In Sickness and In Health | Opinion

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Whenever gay or bisexual men of a certain age get together, we don’t talk about our jobs, our husbands, the current drag diva, or the latest horror coming out of Tallahassee.

Often, whenever gay seniors meet, we talk about our health, or lack thereof. Having survived the calamities that took too many of our community members, we aged to the point that we must deal with the trials and tribulations that come with old age. Don’t get me wrong; growing old, in sickness or in health, is much better than the alternative. But what happens to our bodies inevitably occupy our minds; and our aches and pains, however slight, are a constant reminder of what will happen to us, sooner or later. 

As children of the baby boom, we thought we could change the world. Instead, the world changed us. Though we tried to be different from our parents, we now realize that we are more like them than we are willing to admit. In many ways I am very different from my father and my mother, may they rest in peace. On the other hand, I am my parents’ son in so many ways. They bestowed me with their DNA, which among other things determines my propensity for certain illnesses. My father had a history of heart disease and my mother suffered from Alzheimer’s; and in both cases their condition led to their demise. Will that happen to me too? Only time will tell.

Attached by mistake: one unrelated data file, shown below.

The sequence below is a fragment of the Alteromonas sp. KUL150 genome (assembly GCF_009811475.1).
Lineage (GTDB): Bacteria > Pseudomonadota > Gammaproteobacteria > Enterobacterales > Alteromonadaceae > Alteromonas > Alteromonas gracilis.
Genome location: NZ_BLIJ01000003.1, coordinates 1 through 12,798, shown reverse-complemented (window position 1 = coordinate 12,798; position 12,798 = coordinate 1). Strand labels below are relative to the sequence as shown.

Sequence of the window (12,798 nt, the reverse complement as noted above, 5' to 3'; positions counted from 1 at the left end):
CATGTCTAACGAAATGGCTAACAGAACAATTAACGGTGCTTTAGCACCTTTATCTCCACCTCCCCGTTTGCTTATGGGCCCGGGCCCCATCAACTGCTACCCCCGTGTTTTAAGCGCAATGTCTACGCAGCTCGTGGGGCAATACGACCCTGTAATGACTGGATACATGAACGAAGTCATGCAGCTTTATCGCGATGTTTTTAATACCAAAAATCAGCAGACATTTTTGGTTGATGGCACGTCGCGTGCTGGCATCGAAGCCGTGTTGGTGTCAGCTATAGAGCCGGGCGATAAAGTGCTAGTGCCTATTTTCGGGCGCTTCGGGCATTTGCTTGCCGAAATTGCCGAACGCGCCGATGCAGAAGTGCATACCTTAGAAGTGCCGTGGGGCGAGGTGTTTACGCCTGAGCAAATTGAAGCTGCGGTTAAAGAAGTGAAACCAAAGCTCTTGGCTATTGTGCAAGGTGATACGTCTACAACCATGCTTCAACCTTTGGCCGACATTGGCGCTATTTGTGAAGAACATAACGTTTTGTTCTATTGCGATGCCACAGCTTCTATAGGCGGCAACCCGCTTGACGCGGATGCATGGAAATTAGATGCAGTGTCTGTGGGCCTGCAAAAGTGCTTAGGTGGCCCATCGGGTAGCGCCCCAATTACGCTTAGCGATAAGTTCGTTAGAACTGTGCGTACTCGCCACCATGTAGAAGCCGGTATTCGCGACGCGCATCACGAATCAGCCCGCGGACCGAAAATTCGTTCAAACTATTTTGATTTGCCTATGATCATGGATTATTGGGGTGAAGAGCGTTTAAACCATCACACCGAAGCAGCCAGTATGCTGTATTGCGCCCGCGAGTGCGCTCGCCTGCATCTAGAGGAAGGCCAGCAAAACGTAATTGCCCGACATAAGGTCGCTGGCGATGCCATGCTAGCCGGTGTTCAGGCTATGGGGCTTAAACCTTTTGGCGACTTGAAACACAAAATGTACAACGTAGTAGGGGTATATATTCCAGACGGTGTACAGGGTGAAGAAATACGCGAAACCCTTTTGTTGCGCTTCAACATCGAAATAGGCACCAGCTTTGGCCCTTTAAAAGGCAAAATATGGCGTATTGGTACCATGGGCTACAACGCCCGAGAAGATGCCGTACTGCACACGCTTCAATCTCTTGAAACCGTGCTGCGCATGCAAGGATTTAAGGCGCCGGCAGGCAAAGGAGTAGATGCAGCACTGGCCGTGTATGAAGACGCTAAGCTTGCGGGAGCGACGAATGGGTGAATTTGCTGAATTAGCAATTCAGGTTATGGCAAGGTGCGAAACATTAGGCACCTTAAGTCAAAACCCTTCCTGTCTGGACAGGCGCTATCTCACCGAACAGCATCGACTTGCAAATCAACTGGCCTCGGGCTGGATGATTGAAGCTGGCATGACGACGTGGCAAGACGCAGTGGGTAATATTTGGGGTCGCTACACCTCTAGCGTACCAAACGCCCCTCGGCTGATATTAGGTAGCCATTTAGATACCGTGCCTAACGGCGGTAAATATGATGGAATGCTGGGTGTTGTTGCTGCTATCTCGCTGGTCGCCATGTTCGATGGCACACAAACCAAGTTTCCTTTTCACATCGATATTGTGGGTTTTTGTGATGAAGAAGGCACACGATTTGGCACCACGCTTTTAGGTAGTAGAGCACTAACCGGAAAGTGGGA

Since they emerged during the heady, post-Stonewall 70s, “gay health guides” dealt for the most part with sexually transmitted diseases that sexually active gay or bisexual men acquired. This became especially true during the eighties with the onslaught of HIV/AIDS, an epidemic that had such an impact on our community that it overshadowed all other ailments. Witnessing our friends and lovers waste away and die, we feared that we, too, will perish at a young age. We didn’t worry about the illnesses that killed our straight parents or grandparents. Fortunately, many of us survived AIDS, allowing us to grow old and eventually face the physical limitations of old age. Today, our health manuals and health providers go beyond STDs and deal with cancer, heart disease, asthma, arthritis, meningitis, and mental illness, not to mention COVID-19. 

I am a fortunate one. Though I’ve had my share of health problems, I remain healthy enough to lead an active life in the company of my friends (some of whom, alas, are not as fortunate). I accept the fact that, as I grow older, my health will take a downturn and that, eventually, I will die. Will I go like my father, who died at 72, or like my mother, who died at 88? Of course, I could die from other causes, the victim of an accident, a crime, a natural disaster, or even war. Only time will tell.


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